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The Original Library p3

A visit to the J.P. Morgan Library, Manhattan, which included a complete set of Les Nuits de Paris by Restif.

The Library, in the East Room, features three levels of books lining the walls, and there were rare manuscripts on display in glass cases. You could read from an opened hand-written Mozart Symphony No. 35 in D Major, 1782. It had once been owned by Mad King Ludwig. And there was a letter written by a 15-year-old Queen Elizabeth 1. She had quite a flourish in her signature. I wonder what she’d think of texting.
Plus there were illustrated gospels and other amazing things. That’s in addition to the three levels of amazing books. You can only see the ground level books up close, spines out, and locked behind glass and protective metal, all patrolled by discreet and helpful security guards. There were two staircases hidden behind bookcases, that led to the upper balconies. And there was another massive fireplace, next to the jewel-covered Lindau Gospels from the French workshops of Charles the Bald, circa 870-80. The bald and the beautiful.
I’ll provide a bit of a J.P. Morgan reading list. He seemed quite fond of French writers. The collection included Oevres de J. Racine, 1784, and many other books by the playwright. There were the complete volumes of Les Nuits de Paris by Restif, 1788 — I’ve only read a short paperback best-of version of this. Restif would wander around Paris at night writing about the people he met. Then there was Voltaire’s Philosophy de Newton; Candid by Voltaire; Nouvelle Adventures De Don Quichotie, Paris, 1704; Bibliotheque de Marie Antoinette (Dauphine) 1770; Histoires des Amans Fortunez, Paris, 1558; Memoire de Conde; Memoires de Casanova, in numerous volumes; Itineraire de Jerusalem. There were numerous volumes by Balzac, like Le Livre Mystique. There was the Histoire de Manon Lescaut; Memoires de Qualite in six volumes; and a red and gold volume, Jacques Le Fataliste, 1884; Liasons Dangereuses, in two beautiful green and gold volumes; The Hermit by Longueville; Robinson Crusoe, and not to mention Robinson De Rousseau, published in Paris in 1823. There was Fontaine’s Fables in a nice gold and red volume –good fantasy colors; Vancouver’s Histoire des Voyages, nine books in four volumes; Dante’s Comedia; Perrault, Contes Des Fees, from 1799.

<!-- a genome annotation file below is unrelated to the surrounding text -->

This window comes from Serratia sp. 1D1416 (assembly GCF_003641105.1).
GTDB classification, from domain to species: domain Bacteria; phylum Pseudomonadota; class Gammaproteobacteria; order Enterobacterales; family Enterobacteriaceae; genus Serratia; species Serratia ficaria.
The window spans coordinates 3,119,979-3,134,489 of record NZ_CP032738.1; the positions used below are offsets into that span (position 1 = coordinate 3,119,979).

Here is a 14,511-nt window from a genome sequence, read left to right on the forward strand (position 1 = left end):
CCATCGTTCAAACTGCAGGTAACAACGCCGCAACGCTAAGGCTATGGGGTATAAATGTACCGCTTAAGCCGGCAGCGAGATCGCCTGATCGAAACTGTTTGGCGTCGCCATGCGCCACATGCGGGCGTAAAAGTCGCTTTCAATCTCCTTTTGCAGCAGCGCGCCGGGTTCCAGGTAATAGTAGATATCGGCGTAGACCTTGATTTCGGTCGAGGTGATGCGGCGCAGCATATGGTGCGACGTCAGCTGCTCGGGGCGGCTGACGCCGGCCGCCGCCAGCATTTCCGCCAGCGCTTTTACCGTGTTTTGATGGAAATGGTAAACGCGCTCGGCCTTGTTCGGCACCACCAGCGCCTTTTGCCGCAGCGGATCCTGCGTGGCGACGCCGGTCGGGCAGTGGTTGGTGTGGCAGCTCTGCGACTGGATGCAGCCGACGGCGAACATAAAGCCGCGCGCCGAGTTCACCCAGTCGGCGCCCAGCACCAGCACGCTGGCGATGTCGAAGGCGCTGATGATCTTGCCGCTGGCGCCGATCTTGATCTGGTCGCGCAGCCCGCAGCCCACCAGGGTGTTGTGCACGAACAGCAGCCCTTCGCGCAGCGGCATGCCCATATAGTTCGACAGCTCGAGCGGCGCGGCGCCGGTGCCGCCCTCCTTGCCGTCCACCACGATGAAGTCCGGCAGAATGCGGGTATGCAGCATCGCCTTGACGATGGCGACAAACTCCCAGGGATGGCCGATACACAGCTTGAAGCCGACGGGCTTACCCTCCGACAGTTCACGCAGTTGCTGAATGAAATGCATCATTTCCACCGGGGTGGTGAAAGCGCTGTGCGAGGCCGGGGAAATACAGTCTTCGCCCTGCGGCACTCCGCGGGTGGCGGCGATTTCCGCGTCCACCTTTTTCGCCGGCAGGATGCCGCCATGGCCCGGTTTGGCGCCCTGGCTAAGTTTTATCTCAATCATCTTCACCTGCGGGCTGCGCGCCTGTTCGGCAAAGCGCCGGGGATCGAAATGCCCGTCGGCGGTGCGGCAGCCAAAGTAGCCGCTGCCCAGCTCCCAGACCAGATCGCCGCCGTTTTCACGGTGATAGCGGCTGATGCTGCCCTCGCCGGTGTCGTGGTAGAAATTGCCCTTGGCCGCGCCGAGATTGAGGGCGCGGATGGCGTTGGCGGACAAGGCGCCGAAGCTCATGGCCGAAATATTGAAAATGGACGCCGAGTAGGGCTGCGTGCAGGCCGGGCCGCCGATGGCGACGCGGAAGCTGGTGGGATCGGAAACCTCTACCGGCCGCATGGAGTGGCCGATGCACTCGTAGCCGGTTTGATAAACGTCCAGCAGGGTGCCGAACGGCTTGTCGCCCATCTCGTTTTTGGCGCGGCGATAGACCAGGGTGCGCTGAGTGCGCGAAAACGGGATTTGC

Then there was an eclectic mix of thousands of other volumes; Les Danse Des Morts by Jules Labitte; also Le Triomphe de La Mort.
There were also a lot of children’s books, and other miscellany. Useful Birds and Their Protection by Edward Forbush, 1907; Catalogue of a Collection of Miniatures by R. Cosway; The Master Cat by John Marshall, 1821; Winter Evening Every Boy’s Book; Strange Adventures of the Gooroo Simple, in a green and gold volume. Then there books like the Armenian Psalter, from Amsterdam, 1664; The Book of Common Prayer; and a 1550 Concordance to the Bible. Well worth a visit.

-copyright Simon Sandall.